Through the Association of Women Tie-Dyers Project and the Soussi Small Loans Project, we worked directly with approximately 300 women entrepreneurs to sustainably grow their business. Our women artisans were provided with small business loans and materials (i.e. buckets, fabrics, pots, pans, colors) to run their business. Women artisans exchanged lessons on the best way to further their businesses using our peer-to-peer learning platform.
We collaborated with renowned designer Tory Burch for her Spring 2013 collection. The tie-dye fabrics of our women artisans were showcased at the Mercedes-Benz New York Fashion Week. First Lady of the United States Michelle Obama wore a dress from the Tory Burch collaboration for the inauguration of her Drink Up Campaign in 2013.
In 2014, we partnered with Lemlem, founded by Ethiopian supermodel Liya Kebede, to produce fabrics for their Fall 2014 collection. We also implemented an agriculture development project by forming an association of over 50 smallholder farmers and providing them with loans, seeds and fertilizers to promote food security in the community.
women artisan partners working together across Guinea to increase their income
countries of implementation since 2008
smallholder farmers running community farms to increase food security and income for their households
people impacted by our programs focused on economic development and skills training
On June 2, 2019 in Vancouver, Canada, civil society organizations, champions, survivors and other grassroots representatives came together at Women Deliver 2019 to unite voices around a global Call to Action to end female genital mutilation/cutting (FGM/C).
The Break The Silence Awards nomination is officially closed. We’re thrilled to have received a large number of nominees from across the globe.
It is with great pleasure that we are writing to announce the open call for nominations for the 2019 There Is No Limit Foundation Break The Silence Awards. Nominations will close at 11:59pm on August 25th, 2019. Self nominations are allowed.
Around the world, we continue to see challenges to women’s rights to their bodies including increased attacks on issues related to reproductive rights/justice. We have to act to protect these rights in the United States and around the world.
3.9 million girls are at risk of female genital mutilation/cutting (FGM/C) every year. On the 2nd June 2019, for the first time ever, NGOs, grassroots and survivor-led organizations from around the world came together at the Women Deliver conference around a common goal: to end FGM/C by 2030 and to support survivors of the practice. This is our Call to Action.
NEW YORK, April 25, 2019 — Today, Congresswoman Carolyn B. Maloney (NY-12) joined elected officials, and Equal Rights Amendment advocates to condemn a recent U.S. Department of Justice decision to not defend a federal law banning FGM/C, to call for Speaker Pelosi to step in to defend the law, and call for the ratification of the Equal Rights Amendment (ERA). Congresswoman Maloney is the sponsor of H.J. Res. 35, a bill to restart the ratification process of the ERA.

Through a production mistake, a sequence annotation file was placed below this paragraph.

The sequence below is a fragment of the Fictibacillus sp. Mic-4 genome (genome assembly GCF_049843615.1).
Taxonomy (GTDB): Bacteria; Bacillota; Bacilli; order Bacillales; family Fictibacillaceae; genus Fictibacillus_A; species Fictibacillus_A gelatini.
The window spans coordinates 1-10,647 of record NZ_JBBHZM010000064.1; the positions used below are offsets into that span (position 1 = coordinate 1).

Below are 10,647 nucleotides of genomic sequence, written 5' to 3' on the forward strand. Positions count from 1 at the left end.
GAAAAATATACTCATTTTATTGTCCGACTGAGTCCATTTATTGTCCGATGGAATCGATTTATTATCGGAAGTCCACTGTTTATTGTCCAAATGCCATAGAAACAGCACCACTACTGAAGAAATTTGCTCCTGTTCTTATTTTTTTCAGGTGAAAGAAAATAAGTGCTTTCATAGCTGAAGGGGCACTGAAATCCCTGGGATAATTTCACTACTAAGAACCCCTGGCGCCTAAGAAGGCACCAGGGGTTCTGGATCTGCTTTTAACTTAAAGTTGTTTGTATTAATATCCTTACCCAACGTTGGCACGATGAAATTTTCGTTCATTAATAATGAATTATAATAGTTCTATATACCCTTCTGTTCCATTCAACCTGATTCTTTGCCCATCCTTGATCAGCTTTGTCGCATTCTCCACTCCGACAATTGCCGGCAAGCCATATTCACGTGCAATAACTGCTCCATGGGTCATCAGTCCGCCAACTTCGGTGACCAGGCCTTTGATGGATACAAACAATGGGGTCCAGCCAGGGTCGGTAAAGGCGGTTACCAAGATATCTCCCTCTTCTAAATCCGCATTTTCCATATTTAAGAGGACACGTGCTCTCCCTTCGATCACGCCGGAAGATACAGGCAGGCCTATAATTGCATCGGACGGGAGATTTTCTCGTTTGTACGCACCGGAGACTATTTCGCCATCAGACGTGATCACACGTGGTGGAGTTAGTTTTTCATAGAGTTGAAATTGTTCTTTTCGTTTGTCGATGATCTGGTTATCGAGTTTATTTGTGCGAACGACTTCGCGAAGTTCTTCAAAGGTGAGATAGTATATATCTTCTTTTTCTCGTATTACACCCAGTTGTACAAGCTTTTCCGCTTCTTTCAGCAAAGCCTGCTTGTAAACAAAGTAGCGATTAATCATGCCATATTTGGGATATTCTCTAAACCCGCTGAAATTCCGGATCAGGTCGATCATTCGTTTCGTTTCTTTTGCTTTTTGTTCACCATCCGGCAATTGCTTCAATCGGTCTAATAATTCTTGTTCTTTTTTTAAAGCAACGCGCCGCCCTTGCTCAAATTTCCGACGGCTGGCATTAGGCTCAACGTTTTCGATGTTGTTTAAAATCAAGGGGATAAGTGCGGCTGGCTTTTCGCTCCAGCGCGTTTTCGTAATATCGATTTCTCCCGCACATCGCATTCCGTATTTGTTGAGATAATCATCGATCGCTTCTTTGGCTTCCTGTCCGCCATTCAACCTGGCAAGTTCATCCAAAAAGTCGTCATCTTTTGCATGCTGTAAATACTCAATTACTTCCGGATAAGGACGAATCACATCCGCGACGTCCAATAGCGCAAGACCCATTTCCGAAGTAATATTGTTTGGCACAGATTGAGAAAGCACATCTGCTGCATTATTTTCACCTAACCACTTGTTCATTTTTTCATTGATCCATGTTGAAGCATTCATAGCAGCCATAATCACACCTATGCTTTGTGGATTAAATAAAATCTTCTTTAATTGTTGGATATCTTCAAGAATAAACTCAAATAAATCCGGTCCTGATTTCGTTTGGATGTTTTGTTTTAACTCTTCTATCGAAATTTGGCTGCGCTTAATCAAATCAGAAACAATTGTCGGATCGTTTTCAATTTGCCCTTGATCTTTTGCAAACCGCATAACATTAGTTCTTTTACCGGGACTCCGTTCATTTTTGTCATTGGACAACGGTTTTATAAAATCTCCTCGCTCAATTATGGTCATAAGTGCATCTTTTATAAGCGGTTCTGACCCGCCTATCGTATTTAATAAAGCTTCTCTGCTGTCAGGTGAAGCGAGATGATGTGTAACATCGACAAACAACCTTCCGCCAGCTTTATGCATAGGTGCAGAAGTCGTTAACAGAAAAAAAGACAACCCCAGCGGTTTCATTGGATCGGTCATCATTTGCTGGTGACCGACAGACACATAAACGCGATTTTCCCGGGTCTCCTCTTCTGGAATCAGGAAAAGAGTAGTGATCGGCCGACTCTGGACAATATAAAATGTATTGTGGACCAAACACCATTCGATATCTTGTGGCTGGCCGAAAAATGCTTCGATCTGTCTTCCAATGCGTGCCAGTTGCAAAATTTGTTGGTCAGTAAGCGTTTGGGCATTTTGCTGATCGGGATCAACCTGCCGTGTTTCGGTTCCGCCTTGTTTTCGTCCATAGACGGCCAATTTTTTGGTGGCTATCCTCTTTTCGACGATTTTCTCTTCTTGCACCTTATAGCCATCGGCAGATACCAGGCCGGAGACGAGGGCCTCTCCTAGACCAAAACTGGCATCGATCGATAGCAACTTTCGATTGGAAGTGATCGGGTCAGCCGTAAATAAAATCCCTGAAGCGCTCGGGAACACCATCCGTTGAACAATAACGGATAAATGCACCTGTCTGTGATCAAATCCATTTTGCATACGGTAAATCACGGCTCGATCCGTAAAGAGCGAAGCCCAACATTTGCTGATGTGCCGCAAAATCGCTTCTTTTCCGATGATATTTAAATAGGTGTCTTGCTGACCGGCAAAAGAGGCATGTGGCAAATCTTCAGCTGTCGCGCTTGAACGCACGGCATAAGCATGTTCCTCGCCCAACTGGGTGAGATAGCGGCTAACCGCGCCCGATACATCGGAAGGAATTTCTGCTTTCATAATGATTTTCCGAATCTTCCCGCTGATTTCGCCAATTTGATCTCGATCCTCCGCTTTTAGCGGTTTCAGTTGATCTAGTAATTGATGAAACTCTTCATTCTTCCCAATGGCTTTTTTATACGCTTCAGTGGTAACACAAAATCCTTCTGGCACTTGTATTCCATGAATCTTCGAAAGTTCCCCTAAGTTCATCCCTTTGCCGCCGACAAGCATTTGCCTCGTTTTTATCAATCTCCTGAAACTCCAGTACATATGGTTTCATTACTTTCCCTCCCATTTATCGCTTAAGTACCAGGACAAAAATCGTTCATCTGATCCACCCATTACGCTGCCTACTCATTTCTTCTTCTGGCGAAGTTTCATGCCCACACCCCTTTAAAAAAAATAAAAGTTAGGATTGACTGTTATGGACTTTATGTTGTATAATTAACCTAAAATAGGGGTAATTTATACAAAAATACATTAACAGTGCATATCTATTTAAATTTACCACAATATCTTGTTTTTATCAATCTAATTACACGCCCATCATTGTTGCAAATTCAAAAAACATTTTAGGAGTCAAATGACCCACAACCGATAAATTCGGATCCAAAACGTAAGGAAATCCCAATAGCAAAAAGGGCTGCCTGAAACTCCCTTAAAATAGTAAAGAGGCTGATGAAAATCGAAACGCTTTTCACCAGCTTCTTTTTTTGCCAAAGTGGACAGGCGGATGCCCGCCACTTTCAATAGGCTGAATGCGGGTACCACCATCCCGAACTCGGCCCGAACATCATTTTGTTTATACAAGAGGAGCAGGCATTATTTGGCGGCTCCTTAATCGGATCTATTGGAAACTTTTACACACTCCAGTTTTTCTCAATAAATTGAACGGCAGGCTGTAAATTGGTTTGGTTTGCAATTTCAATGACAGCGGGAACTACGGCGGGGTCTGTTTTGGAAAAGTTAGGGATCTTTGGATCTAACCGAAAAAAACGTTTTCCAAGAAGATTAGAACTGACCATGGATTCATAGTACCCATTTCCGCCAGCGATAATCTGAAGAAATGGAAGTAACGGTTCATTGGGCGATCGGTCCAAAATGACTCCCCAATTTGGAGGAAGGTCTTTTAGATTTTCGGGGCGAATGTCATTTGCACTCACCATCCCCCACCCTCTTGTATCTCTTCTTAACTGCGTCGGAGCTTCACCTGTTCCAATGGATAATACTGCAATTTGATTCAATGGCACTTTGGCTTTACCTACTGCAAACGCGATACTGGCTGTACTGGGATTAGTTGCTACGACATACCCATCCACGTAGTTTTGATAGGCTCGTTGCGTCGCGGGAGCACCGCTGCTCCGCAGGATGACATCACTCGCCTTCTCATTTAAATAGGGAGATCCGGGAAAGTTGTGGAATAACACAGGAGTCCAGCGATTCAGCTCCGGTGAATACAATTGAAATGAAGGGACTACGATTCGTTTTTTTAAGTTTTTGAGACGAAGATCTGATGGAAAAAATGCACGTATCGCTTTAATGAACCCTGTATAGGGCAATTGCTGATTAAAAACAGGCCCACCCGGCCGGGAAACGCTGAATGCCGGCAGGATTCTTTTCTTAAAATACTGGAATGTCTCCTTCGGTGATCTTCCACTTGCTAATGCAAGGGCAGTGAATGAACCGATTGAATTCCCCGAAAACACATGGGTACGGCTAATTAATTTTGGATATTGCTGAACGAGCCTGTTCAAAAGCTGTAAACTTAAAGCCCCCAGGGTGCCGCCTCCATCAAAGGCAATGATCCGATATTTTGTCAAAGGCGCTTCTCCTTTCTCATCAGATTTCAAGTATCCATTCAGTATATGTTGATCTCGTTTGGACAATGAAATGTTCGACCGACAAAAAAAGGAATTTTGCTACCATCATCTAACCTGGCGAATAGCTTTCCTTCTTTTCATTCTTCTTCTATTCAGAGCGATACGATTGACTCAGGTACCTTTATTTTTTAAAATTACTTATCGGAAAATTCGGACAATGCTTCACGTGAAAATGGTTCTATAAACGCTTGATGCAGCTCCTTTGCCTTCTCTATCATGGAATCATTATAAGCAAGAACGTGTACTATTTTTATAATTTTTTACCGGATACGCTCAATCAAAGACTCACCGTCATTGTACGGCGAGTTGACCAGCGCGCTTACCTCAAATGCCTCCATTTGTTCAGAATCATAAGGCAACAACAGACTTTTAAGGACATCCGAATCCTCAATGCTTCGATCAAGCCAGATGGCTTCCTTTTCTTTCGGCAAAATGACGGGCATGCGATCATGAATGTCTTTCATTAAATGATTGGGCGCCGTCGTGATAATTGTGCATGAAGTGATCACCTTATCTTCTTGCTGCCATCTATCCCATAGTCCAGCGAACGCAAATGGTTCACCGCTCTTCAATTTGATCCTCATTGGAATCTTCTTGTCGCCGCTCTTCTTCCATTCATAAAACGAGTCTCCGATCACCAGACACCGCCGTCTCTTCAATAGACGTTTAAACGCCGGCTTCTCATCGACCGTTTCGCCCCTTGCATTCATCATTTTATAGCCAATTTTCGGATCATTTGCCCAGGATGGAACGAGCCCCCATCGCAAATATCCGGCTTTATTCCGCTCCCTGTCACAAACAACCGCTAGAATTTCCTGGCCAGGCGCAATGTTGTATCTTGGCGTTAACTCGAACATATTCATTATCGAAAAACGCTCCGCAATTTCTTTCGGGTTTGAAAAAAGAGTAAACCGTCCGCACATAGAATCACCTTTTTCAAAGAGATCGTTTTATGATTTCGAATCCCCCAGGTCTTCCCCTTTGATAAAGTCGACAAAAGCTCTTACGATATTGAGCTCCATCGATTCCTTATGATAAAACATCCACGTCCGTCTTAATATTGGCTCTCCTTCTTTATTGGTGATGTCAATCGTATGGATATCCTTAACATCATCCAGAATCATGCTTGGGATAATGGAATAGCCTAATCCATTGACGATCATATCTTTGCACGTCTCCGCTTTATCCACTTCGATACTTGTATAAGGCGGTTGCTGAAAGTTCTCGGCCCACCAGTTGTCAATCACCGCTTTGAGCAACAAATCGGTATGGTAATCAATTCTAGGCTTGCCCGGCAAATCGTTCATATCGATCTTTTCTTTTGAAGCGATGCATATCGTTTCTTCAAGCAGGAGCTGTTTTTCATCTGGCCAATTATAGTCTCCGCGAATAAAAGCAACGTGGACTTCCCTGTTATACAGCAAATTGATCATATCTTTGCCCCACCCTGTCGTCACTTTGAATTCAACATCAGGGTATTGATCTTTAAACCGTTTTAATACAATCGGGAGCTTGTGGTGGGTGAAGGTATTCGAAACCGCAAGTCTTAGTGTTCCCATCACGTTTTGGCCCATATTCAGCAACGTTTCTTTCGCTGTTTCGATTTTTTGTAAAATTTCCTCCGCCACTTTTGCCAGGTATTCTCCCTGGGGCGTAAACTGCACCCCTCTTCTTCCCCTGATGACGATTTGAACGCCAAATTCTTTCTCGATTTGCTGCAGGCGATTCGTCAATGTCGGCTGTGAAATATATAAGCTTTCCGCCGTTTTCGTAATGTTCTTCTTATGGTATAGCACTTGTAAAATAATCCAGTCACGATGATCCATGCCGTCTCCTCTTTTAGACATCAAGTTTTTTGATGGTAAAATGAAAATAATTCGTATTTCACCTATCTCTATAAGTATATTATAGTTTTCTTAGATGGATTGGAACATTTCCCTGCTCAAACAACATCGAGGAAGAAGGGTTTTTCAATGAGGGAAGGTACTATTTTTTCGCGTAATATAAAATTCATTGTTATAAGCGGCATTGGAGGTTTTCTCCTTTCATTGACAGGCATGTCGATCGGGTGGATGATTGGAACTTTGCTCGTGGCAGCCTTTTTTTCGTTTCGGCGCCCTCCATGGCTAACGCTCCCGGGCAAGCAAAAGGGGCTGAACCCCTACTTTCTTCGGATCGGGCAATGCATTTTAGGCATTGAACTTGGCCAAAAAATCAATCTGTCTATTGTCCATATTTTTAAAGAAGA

In commemoration of Women History Month and the United Nations 63rd Commission on the Status of Women (CSW63), The Permanent Mission of Germany, together with Deutsche Welle and There Is No Limit Foundation, hosted a Side Event on women’s digital activism.
Today cofounder Aissata M.B. Camara held a female genital mutilation training with medical students at the Icahn School of Medicine at Mount Sinai.
Cofounder Aissata M.B. Camara spoke today to a class focused on Justice in the Africana World with a focus on Gender Based Violence at John Jay College of Criminal Justice.
Break The Silence Week (Feb 6th to 12th) is a week dedicated to raising awareness and driving action to end end female genital mutilation (FGM). It is a fun week with a serious message, a week when people “activate” to shine a spotlight on FGM. Throughout this past week, we’ve engaged with activists and organizations worldwide that are working tirelessly with a common goal to end FGM by 2030. Here is a highlight of some of the individuals and organizations.
We are working in Guinea and the U.S. to end FGM by empowering community members, especially young people.
We provide poor and ultra-poor people access to clean water and latrines.
We promote the economic independence of ultra-poor individuals, specifically women and children.
We provide access to quality education in order to increase the enrollment and retention of students, especially girls.
We donate medical supplies and equipments to hospitals in developing countries.
We provide interest free business loans to entrepreneurs (especially women) in order to boost their income.
We help women tie-dyers generate income by providing them with the tools, skills, and market they need.
We promote the education of poor and ultra-poor children by working with parents, students and teachers.
We promote health and sanitation in the poorest communities by mobilizing local resources.